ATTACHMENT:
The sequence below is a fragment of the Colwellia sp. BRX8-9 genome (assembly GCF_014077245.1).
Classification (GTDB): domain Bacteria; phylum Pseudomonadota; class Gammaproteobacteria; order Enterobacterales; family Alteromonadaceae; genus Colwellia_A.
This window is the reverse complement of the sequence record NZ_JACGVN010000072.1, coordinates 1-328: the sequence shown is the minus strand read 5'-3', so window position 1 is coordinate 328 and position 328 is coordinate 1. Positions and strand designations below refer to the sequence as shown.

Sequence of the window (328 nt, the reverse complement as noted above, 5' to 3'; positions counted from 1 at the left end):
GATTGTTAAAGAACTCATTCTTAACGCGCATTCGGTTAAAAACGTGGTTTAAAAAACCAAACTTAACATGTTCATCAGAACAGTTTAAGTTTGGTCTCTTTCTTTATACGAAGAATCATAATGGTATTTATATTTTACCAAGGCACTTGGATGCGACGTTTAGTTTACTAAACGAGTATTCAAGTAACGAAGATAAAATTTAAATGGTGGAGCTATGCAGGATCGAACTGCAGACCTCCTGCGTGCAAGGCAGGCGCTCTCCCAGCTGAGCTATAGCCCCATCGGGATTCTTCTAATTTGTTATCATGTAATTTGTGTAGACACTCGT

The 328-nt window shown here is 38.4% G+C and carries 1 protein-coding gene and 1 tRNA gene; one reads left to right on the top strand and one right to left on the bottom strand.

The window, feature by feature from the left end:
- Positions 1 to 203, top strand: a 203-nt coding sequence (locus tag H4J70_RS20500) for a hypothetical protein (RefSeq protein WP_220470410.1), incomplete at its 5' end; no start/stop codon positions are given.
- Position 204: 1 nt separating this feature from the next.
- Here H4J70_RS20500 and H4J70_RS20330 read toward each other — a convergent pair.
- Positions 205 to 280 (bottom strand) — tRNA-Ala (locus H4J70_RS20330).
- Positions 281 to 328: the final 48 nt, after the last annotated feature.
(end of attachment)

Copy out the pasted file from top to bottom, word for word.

The sequence below is a fragment of the Colwellia sp. BRX8-9 genome (assembly GCF_014077245.1).
Classification (GTDB): domain Bacteria; phylum Pseudomonadota; class Gammaproteobacteria; order Enterobacterales; family Alteromonadaceae; genus Colwellia_A.
This window is the reverse complement of the sequence record NZ_JACGVN010000072.1, coordinates 1-328: the sequence shown is the minus strand read 5'-3', so window position 1 is coordinate 328 and position 328 is coordinate 1. Positions and strand designations below refer to the sequence as shown.

Sequence of the window (328 nt, the reverse complement as noted above, 5' to 3'; positions counted from 1 at the left end):
GATTGTTAAAGAACTCATTCTTAACGCGCATTCGGTTAAAAACGTGGTTTAAAAAACCAAACTTAACATGTTCATCAGAACAGTTTAAGTTTGGTCTCTTTCTTTATACGAAGAATCATAATGGTATTTATATTTTACCAAGGCACTTGGATGCGACGTTTAGTTTACTAAACGAGTATTCAAGTAACGAAGATAAAATTTAAATGGTGGAGCTATGCAGGATCGAACTGCAGACCTCCTGCGTGCAAGGCAGGCGCTCTCCCAGCTGAGCTATAGCCCCATCGGGATTCTTCTAATTTGTTATCATGTAATTTGTGTAGACACTCGT

The 328-nt window shown here is 38.4% G+C and carries 1 protein-coding gene and 1 tRNA gene; one reads left to right on the top strand and one right to left on the bottom strand.

The window, feature by feature from the left end:
- Positions 1 to 203, top strand: a 203-nt coding sequence (locus tag H4J70_RS20500) for a hypothetical protein (RefSeq protein WP_220470410.1), incomplete at its 5' end; no start/stop codon positions are given.
- Position 204: 1 nt separating this feature from the next.
- Here H4J70_RS20500 and H4J70_RS20330 read toward each other — a convergent pair.
- Positions 205 to 280 (bottom strand) — tRNA-Ala (locus H4J70_RS20330).
- Positions 281 to 328: the final 48 nt, after the last annotated feature.